ABROGATE Trial Launched to Assess Abatacept for Nonsevere Granulomatosis with Polyangiitis

Multinational study builds on promising pilot results

By Carol A. Langford, MD, MHS

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An exciting new study in granulomatosis with polyangiitis (Wegener’s) (GPA) has begun: The first sites in the Abatacept (CTLA4-Ig) for the Treatment of Relapsing, Non-Severe GPA (ABROGATE) trial recently opened to enrollment, with more to join later this year. This trial will be a multinational initiative conducted by the Vasculitis Clinical Research Consortium (VCRC) in partnership with the European Vasculitis Study Group (EUVAS) and other international collaborators.

An unmet need: Treatment of nonsevere GPA

By focusing on a treatment option for the management of nonsevere GPA, ABROGATE addresses an unmet therapeutic need. Despite advances in the treatment of GPA, 50 to 70 percent of patients continue to experience a disease relapse following successful remission induction. For many patients, nonsevere relapses can greatly impact quality of life through accrued organ damage and the need for chronic glucocorticoids. The identification of a therapeutic strategy to safely and effectively reduce nonsevere relapses would represent an important addition to the treatment armamentarium in GPA.

Building on an encouraging pilot study

ABROGATE follows up on the promising results seen in the VCRC pilot study of abatacept in 20 patients with nonsevere relapsing GPA that was funded by the National Institutes of Health.

In this pilot study — which was published in Annals of the Rheumatic Diseases and profiled in a previous Consult QD post — all patients received intravenous abatacept 10 mg/kg on days 1, 15 and 29 and every four weeks thereafter. Prednisone up to 30 mg daily was allowed within the first two months, and patients on methotrexate, azathioprine or mycophenolate mofetil at enrollment continued these agents without dosage increase. Patients remained on study until meeting criteria for early termination or until common closing, which was six months after enrollment of the final participant.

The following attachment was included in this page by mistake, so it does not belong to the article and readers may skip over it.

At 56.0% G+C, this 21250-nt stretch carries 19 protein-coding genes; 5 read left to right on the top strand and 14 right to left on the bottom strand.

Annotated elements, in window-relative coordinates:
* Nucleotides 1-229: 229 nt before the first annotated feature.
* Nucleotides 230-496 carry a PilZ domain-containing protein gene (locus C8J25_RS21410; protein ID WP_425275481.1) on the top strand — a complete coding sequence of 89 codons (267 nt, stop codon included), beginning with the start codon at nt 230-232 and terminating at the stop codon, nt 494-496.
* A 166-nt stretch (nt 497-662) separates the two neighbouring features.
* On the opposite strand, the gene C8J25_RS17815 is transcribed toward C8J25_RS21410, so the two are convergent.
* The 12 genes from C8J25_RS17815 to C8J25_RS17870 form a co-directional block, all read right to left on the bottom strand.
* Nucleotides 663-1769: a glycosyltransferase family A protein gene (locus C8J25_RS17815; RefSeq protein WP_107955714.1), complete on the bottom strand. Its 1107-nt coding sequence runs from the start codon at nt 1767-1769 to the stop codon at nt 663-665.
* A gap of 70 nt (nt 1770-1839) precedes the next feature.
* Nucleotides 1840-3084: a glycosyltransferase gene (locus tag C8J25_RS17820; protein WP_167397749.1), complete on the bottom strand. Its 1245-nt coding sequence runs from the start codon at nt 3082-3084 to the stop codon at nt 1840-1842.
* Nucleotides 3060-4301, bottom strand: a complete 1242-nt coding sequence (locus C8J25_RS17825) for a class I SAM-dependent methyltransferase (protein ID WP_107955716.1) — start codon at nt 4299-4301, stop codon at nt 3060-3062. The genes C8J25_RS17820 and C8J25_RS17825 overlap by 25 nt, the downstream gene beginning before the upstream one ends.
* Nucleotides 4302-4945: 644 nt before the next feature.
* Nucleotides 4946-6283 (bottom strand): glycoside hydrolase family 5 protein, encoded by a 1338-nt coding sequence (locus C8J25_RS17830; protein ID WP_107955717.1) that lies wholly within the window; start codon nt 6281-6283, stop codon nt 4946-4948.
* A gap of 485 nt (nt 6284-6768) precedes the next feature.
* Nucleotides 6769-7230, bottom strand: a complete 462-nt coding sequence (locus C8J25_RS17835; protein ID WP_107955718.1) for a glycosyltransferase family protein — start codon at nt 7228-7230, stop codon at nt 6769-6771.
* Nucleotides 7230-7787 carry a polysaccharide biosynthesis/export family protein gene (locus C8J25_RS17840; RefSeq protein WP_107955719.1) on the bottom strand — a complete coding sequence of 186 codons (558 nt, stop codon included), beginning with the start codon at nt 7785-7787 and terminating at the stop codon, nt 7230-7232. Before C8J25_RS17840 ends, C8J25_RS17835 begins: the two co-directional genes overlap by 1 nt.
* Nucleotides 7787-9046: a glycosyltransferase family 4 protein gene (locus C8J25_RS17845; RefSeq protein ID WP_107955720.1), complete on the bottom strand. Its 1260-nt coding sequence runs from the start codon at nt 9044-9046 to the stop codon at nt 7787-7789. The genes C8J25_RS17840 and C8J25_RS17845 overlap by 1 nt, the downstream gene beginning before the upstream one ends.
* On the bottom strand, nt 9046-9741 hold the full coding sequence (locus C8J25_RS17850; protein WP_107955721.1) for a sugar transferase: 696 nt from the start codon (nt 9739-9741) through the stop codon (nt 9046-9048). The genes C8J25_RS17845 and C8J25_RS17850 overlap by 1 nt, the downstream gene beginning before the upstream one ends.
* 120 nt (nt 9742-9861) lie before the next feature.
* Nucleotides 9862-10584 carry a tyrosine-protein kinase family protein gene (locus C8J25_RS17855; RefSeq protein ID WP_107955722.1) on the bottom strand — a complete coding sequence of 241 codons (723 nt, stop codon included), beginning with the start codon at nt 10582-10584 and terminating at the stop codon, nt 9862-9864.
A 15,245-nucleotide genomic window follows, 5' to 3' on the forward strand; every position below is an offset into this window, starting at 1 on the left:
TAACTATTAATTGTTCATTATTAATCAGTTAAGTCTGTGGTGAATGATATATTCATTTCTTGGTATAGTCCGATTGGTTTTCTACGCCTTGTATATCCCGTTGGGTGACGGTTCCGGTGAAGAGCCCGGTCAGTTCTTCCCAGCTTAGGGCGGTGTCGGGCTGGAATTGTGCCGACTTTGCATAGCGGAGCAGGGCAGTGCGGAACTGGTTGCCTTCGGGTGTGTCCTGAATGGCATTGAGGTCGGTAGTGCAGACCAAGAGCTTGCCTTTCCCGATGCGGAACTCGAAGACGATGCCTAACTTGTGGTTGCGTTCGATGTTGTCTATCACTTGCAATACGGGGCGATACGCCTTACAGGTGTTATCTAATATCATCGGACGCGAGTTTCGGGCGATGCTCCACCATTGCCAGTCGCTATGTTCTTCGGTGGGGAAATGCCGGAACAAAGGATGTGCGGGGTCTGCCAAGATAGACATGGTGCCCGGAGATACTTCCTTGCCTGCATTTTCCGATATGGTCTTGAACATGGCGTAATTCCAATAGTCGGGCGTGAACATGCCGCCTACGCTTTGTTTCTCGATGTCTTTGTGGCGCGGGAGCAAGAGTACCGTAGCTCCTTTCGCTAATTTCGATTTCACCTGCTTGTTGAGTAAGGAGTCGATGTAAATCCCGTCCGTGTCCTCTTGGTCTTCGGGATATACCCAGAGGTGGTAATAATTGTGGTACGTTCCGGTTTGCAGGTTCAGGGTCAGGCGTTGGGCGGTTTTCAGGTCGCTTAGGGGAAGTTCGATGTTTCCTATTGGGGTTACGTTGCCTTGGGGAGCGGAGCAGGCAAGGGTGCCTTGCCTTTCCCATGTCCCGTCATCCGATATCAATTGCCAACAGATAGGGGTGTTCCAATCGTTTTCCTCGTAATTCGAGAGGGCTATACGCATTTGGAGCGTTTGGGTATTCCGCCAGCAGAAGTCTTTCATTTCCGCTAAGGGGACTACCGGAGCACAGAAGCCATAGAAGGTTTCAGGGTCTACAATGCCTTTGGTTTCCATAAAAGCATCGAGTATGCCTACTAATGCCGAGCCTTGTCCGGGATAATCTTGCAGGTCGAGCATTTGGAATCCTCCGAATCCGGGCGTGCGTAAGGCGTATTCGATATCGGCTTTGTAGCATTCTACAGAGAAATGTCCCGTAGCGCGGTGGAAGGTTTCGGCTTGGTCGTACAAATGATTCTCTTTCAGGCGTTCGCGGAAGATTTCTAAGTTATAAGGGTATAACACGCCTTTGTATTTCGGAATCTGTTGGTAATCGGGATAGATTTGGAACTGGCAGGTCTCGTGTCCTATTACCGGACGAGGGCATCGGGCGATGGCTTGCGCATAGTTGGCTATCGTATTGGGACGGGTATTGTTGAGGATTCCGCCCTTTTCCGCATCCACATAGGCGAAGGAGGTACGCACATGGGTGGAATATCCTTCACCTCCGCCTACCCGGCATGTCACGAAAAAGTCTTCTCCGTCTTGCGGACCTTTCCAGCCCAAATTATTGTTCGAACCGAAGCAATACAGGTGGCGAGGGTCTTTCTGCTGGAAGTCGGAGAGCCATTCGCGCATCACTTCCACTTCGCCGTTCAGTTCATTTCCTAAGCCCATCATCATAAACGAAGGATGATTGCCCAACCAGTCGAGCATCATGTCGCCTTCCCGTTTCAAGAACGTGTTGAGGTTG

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Of the 20 patients, 18 (90 percent) had disease improvement, 16 (80 percent) achieved remission (defined as a Birmingham Vasculitis Activity Score for Wegener’s granulomatosis [BVAS/WG] of 0) and 14 (70 percent) reached the study common closing date. During the study, 11 of the 15 patients on prednisone (73 percent) reached 0 mg.

The findings from this pilot study demonstrated that in these 20 patients with nonsevere relapsing GPA, abatacept was well tolerated and associated with a high frequency of disease remission and prednisone discontinuation. While this experience remains insufficient to recommend the use of abatacept for GPA in clinical practice, it supported pursuit of a randomized trial to more definitively determine treatment efficacy.

The essentials of ABROGATE

ABROGATE will enroll 150 patients with nonsevere relapsing GPA. Eligible patients will be randomized to subcutaneous abatacept or placebo and will receive standardized glucocorticoids with continuation of their maintenance immunosuppressive agent (methotrexate, azathioprine, mycophenolate or leflunomide). Patients who experience nonsevere disease worsening or relapse, or who do not achieve remission by month 6, will have the option while on study of receiving abatacept through an open-label extension period.

One in a suite of GPA studies

The ABROGATE trial joins other ongoing VCRC clinical trials in GPA, including:

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  • An International, Open Label, Randomized Controlled Trial Comparing Rituximab with Azathioprine as Maintenance Therapy in Relapsing ANCA-Associated Vasculitis (RITAZAREM)
  • Plasma Exchange and Glucocorticoid Dosing In ANCA-Associated Vasculitis (PEXIVAS)
  • The Assessment of Prednisone in Remission Trial (TAPIR)

Further information about these studies can be located at clinicaltrials.gov or on the VCRC website. Physicians with questions about these studies or who wish to refer a patient for them should contact Dr. Langford.

 

Dr. Langford is Director of the Center for Vasculitis Care and Research as well as Vice Chair for Research, Department of Rheumatic and Immunologic Diseases.